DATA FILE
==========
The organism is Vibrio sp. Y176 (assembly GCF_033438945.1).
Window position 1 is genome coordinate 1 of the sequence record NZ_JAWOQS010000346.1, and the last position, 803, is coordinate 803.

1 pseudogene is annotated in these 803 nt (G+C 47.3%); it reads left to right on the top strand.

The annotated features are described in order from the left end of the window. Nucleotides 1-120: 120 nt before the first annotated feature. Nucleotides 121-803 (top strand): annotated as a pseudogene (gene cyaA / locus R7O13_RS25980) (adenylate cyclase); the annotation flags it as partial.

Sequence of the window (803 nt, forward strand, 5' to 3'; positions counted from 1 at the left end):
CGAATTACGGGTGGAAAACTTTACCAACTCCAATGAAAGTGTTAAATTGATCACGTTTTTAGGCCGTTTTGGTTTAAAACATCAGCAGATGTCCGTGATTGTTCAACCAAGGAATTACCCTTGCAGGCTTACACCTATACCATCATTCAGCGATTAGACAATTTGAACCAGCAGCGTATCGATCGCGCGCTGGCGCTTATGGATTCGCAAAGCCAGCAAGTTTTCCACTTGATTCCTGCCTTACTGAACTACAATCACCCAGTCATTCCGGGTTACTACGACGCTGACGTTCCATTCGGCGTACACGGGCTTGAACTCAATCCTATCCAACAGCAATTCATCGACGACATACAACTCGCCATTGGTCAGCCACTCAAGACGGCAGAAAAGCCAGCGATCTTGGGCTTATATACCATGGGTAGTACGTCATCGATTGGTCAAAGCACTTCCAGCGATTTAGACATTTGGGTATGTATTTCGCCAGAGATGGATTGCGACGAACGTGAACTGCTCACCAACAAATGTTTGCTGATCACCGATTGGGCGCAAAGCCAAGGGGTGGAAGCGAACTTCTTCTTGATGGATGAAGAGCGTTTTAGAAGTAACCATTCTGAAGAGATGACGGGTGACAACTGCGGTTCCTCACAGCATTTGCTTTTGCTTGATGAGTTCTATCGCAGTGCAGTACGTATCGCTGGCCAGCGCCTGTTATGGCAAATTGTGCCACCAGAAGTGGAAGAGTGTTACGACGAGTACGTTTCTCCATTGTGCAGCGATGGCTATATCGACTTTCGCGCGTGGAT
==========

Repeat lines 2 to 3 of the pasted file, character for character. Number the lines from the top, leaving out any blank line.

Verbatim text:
Window position 1 is genome coordinate 1 of the sequence record NZ_JAWOQS010000346.1, and the last position, 803, is coordinate 803.

1 pseudogene is annotated in these 803 nt (G+C 47.3%); it reads left to right on the top strand.